The Armored Heart: When we protect our vulnerability we imprison the healing and connecting power of the heart.
We live in a world where divisiveness exists, we can see it all around us; class discrimination, racism, domestic violence and child abuse to name a few. We have been conditioned to see life through the lens of how we want or don't want it to be and this creates suffering. We're usually relating to the world through the eyes of ego which is constantly seeking comfort, safety and connection. This is an impossible task as life is constantly in flux, so seeking permanence in an impermanent world is like trying to hold on to sand. It doesn't work! As we begin to recognize this we can begin to let go of trying to manipulate our external world to fit our idea about how life should be and instead we can learn to be present to the way life is. We turn our attention to what is happening in the moment and learn to respond to suffering with compassion and wisdom. We let go of trying to change ourselves, others or our external world and this is the beginning of awakening the heart. This is the beginning of meditation practice.
Our world is imperfect and an essential part of mindfulness practice is an acknowledgment of this. We are not practicing meditation to make life perfect, we are practicing to learn how to stay open and present to life just as it is. Whether we meditate on the cushion or move through life mindfully, we practice to:
This practice is one of purifying the heart mind so that we free ourselves of our habitual reactive ways of moving through the world. When we practice loving kindness, we are opening our hearts to suffering, both our own, others and the world. It's a practice of inclusion, so our circle is not limited to those we deem deserving of love. With an open heart/mind judgments and boundaries dissolve and with it, falls away ill will, delusion and greed. Metta practice begins to open us to compassion, kindness, generosity and wisdom.
It takes courage to do this practice as we are breaking down the barriers, defenses and with it our reactive ways of dealing with pain. We are actually stepping into the potential we spoke about 3 weeks ago. Were stepping into spaciousness, loving presence and wisdom. It's challenging and doesn't happen overnight. The good news is that it's our potential. The Buddha is a testament to this. He tried many different paths and gleaned wisdom from each but wasn't freed from suffering until the night of his enlightenment under the Bodhi tree. It was the connection with wisdom and compassion that led to his awakening.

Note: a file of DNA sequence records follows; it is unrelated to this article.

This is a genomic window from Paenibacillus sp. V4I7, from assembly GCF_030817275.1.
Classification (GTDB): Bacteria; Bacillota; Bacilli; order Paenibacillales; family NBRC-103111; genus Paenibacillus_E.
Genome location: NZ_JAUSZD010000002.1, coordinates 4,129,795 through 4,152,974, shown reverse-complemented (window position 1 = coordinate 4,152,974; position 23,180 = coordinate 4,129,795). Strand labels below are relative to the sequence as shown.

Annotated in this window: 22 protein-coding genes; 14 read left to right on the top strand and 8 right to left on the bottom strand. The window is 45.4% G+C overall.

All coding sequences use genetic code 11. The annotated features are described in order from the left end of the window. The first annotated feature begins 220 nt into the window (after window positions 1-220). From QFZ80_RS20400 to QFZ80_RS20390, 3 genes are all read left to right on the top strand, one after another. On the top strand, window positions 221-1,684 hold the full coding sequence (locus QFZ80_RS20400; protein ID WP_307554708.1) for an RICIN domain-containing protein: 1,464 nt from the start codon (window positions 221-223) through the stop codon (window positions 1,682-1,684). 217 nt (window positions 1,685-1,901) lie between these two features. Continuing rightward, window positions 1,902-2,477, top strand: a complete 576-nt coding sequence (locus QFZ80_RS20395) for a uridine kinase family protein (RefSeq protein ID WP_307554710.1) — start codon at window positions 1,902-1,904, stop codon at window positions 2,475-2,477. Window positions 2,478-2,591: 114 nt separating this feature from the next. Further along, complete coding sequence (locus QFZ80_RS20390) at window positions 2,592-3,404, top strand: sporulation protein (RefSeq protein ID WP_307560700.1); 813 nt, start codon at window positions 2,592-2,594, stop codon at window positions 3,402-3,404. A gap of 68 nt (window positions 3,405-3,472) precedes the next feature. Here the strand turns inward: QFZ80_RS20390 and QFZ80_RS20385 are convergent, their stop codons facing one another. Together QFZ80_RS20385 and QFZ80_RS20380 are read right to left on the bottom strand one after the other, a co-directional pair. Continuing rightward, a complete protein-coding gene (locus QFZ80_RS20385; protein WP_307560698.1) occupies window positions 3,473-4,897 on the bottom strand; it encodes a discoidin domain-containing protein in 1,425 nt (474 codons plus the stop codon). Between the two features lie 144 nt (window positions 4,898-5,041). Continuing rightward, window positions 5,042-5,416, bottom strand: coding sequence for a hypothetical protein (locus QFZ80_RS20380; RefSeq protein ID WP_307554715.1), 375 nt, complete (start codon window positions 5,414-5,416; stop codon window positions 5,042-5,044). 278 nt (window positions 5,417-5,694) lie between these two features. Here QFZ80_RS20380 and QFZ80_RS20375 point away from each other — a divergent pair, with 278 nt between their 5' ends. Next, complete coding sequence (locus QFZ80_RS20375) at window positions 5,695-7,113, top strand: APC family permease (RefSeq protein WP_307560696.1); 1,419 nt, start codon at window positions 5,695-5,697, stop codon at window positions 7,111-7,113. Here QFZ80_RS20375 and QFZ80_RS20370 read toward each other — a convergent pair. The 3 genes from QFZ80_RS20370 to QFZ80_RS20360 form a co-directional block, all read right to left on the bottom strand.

Loving Kindness as a Meditation
"It is a meditation of care, concern, tenderness, loving kindness, friendship–a feeling of warmth for oneself and others. The practice is the softening of the mind and heart, an opening to deeper and deeper levels of the feeling of kindness, of pure love." Steven Smith
As we practice Loving Kindness, we begin to soften the armored heart. This practice is one of slowly softening, opening and letting go of the defenses that keep the heart armored and protected. Using the phrases below we begin the practice by first sending Loving Kindness to ourselves and slowly expand to include loved ones, acquaintances, strangers, difficult ones and then all beings. If you are practicing for the first time, it can feel robotic and awkward. For this reason it is important to find a sense of ease in the body and breath and then connect with a sense of good will, friendliness and kindness towards yourself. Notice any areas of stress in the body, mental chatter, judgment or self-hatred that arises. Then see if you can drop beneath that to connect with a sense of care and a genuine desire for your own well-being.
Continue to breathe in and out and chose from the following phrases repeating them silently to yourself